A camel taxi stand in the Thar Desert. Photo: Bryan Bland
India—exotic, mysterious and intriguing—words that can be applied to the birds one finds here as well as the country’s fascinating history and culture. It is no surprise therefore that India is an ideal destination for a Birds and History tour. India has always been one of our most popular destinations and for the last 15 years we have been offering three trips to northern India each winter. This dual-interest tour has been designed to meet requests to provide something different and in particular to devote more time to exploring the history of this fabulous country. The common denominators of Agra, the Taj Mahal and Fatehpur Sikri remain (all “musts” for the history buff), as does Bharatpur for its spectacular birdlife. But instead of heading north for Corbett and Nainital we’ll explore the glorious palaces of Rajastan, the historical wonders of Jodphur, Jaipur and Jaisalmer and the very different birds of the Thar Desert, where the strictly-vegetarian Bishnoi people have developed such a remarkable affinity with nature that the birds and animals are significantly more approachable than anywhere else in India. To add to the sense of adventure and the experience of “the real India,” we’ll include one journey by rail.
Day 1: The tour begins this evening in Delhi. Night in Delhi.
Day 2: After an early breakfast we’ll set out on our journey, calling in almost immediately at Okhla Island on the Yamuna River for our first birds. Despite its close proximity to the city this area provides a good introduction to many typical northern India species such as Indian Pond-Heron, Indian White-backed Vulture, Ring-necked Parakeet, lndian Roller, Black Drongo and Bank Myna. The area sometimes holds huge numbers of wintering waterfowl.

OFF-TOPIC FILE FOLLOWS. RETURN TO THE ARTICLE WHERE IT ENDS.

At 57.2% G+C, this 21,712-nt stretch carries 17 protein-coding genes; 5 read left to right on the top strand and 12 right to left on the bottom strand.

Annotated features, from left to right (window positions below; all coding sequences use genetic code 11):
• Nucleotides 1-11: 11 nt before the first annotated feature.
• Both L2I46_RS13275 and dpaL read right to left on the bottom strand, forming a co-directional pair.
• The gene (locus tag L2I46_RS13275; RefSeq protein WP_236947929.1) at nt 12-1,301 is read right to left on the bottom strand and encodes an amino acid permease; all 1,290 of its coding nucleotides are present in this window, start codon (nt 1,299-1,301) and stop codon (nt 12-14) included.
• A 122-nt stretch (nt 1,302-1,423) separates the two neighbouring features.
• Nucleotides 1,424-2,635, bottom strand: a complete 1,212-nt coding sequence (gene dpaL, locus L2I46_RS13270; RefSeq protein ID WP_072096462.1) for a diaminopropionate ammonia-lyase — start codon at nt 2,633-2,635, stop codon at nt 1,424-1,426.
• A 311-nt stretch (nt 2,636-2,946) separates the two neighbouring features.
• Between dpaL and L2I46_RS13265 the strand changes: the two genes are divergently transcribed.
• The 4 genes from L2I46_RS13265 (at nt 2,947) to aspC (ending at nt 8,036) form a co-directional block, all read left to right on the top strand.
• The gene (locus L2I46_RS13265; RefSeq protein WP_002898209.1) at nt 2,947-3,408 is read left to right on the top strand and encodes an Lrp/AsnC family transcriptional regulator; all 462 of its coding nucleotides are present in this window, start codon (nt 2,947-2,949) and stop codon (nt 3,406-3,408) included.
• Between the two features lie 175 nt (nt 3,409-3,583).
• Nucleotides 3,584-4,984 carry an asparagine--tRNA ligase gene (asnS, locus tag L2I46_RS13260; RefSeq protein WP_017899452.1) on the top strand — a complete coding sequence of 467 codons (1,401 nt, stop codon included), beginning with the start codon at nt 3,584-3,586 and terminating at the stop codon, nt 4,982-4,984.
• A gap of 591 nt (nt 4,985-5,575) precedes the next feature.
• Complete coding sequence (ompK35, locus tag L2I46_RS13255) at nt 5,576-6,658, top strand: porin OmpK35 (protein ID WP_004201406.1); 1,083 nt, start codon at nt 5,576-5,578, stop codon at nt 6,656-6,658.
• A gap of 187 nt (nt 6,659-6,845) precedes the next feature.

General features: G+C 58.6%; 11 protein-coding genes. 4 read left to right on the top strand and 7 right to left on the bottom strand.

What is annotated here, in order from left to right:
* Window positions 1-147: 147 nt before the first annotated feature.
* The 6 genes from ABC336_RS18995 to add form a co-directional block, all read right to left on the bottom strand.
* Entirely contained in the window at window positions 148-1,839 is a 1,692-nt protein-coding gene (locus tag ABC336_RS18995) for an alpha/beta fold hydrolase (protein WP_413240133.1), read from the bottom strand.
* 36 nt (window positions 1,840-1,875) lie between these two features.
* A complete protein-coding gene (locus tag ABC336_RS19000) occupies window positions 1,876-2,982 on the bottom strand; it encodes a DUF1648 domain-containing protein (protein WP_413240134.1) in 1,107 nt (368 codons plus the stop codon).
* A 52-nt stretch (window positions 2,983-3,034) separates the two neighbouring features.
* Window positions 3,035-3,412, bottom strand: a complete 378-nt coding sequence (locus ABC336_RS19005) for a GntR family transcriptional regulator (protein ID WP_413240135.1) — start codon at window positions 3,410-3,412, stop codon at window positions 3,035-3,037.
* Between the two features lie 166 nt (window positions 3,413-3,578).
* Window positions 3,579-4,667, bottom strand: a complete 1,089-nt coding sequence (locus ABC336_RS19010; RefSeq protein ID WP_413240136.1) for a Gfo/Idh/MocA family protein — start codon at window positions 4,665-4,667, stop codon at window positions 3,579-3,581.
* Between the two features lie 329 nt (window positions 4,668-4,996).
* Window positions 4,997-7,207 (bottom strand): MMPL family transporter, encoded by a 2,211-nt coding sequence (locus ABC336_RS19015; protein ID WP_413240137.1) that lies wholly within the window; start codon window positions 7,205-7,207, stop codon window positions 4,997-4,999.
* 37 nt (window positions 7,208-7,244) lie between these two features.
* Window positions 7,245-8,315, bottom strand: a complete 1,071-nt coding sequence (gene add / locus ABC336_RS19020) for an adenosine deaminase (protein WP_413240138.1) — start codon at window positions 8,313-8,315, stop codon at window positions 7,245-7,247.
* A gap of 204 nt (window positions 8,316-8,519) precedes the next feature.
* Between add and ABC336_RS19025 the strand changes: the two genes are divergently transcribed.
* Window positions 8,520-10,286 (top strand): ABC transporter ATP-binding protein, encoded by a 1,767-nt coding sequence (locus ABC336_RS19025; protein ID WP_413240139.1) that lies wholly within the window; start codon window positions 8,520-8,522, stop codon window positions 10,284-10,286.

Stopping for lunch en route we’ll then drive to Agra. We may have time to visit Akbar’s tomb as we enter the city but certainly, after checking into our hotel, we’ll visit the Red Fort, the second most famous site in Agra. Situated upriver from the Taj Mahal, this truly impressive sandstone fort will be a fitting introduction to the might of the Moghul emperors and will give us our first tantalizing glimpse of the Taj as the sun begins to set. Night in Agra.
You asked about the tour highlight on our India Birds and History tour but I really couldn’t say; they started with the Taj and followed on day after day. The combined skills of Bryan and Rajveer and the excellent local agents made for a superb tour. Don’t change a thing.
Malcolm Passells, UK- Nov. 2011
Day 3: We’ll start the day with an early morning visit to one of the world’s great buildings, the Taj Mahal—“no mere building but a love immortalized in marble.” The emperor Shah Jahan promised his wife, Mumtaz Mahal, that he would build her a tomb that would forever remind the world of their great love. Arriving before most of the crowds we’ll take time to reflect on the sheer beauty of this stunning building and also to look for Large Green Barbet and Asian Koel on the grounds and Great Black-headed Gull and River Lapwing on the adjacent Yamuna River. We’ll return to the hotel for breakfast and probably lunch after spending the rest of the morning visiting the marble workshops, jewelers and three-dimensional embroiderers for which Agra is famous. We’ll then drive to the deserted sandstone city of Fatehpur Sikri. In the 16th century the Emperor Akbar moved his capital here to honor the mystic Salim Chishti, but the city was soon abandoned and the new capital became a ghost town. Today it is haunted by memories of a resplendent era and by Brown Rock Chats and Dusky Crag-Martins. We’ll then continue to Bharatpur, perhaps arriving in time for some birding before dinner. Night in Bharatpur.
Days 4-8: We’ll stay at the wonderful new Bargh, a custom built guesthouse located in an ancient mango orchard just outside the famous park that provides a suitably serene base from which to explore Bharatpur and the surrounding countryside.